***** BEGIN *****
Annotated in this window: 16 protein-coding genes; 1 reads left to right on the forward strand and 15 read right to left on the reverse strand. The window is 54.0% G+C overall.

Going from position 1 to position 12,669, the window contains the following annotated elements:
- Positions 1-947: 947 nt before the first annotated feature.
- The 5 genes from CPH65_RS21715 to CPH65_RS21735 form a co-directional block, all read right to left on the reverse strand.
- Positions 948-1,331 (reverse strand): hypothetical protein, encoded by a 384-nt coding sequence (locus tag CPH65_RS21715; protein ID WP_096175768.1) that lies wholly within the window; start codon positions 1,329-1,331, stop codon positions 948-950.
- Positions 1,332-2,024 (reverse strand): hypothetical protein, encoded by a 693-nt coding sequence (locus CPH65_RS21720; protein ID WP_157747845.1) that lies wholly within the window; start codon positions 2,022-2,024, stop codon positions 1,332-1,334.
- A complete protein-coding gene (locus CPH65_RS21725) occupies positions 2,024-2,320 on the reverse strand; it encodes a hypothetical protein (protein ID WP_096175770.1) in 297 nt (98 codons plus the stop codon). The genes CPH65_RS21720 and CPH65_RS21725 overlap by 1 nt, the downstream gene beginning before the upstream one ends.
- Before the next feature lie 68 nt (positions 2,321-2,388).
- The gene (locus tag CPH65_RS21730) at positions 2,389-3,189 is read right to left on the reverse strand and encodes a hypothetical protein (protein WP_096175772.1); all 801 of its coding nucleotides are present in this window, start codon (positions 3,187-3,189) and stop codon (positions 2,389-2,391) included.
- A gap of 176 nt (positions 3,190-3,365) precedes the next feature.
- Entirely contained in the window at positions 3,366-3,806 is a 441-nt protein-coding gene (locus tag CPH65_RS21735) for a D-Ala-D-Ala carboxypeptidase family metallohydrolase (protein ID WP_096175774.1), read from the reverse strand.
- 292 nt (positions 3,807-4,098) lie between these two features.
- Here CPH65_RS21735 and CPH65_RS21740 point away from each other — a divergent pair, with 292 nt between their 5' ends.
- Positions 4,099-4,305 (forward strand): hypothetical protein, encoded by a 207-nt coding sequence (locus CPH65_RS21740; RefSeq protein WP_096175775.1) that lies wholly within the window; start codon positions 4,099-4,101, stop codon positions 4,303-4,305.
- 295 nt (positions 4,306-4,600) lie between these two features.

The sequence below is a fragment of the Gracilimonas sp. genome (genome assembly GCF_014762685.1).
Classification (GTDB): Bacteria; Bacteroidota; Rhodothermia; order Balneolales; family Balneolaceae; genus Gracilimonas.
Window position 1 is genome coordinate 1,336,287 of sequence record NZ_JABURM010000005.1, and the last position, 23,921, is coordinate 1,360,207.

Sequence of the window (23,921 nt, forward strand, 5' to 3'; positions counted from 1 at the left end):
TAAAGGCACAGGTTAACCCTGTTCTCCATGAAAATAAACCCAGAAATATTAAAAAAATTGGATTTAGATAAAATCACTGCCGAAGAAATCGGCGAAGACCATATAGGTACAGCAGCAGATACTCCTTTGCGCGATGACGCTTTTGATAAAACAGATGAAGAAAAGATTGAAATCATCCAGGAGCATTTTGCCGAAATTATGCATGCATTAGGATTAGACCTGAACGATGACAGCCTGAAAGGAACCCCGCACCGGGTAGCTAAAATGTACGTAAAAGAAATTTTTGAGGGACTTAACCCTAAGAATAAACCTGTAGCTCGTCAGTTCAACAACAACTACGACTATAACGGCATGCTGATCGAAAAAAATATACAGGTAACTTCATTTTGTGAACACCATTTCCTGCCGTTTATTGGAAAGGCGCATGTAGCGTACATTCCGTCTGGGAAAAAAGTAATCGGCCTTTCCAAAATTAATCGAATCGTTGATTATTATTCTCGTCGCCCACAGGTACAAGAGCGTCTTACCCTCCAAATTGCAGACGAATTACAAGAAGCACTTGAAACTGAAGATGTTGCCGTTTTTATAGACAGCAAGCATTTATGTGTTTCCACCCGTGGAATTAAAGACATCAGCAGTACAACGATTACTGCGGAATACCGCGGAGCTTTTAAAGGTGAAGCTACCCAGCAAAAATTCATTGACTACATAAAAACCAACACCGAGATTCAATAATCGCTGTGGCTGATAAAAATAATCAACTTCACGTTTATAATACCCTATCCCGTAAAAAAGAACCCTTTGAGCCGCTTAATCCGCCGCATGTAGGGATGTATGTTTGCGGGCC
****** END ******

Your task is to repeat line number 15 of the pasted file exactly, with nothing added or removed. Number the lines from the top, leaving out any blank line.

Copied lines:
- 295 nt (positions 4,306-4,600) lie between these two features.